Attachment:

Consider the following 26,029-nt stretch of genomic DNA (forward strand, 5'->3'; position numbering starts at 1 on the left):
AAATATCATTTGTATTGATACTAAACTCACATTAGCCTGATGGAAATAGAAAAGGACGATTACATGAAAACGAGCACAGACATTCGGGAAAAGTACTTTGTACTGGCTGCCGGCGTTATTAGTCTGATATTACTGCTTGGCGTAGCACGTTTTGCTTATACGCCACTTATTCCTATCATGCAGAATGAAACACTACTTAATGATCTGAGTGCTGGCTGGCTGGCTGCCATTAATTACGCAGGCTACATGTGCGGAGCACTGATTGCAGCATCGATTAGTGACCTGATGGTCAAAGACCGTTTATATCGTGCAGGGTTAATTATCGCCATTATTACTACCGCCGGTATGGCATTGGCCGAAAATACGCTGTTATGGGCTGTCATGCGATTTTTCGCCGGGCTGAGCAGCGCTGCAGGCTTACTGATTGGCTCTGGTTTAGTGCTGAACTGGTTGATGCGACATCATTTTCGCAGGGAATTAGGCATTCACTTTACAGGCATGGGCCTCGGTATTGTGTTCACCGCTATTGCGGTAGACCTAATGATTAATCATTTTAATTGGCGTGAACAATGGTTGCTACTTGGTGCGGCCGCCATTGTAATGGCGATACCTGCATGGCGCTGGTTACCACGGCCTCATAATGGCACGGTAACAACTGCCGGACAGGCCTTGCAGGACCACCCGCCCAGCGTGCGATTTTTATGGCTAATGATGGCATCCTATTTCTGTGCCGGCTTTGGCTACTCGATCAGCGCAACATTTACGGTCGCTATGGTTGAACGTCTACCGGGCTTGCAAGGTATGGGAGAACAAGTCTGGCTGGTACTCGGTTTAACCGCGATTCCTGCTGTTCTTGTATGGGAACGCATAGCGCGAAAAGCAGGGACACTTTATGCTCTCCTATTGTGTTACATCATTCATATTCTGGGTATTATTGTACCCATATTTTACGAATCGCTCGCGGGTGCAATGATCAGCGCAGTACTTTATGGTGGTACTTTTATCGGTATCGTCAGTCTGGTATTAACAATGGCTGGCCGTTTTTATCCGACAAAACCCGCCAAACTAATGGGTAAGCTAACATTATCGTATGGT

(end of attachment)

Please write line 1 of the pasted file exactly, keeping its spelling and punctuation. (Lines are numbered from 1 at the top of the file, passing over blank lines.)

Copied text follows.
Consider the following 26,029-nt stretch of genomic DNA (forward strand, 5'->3'; position numbering starts at 1 on the left):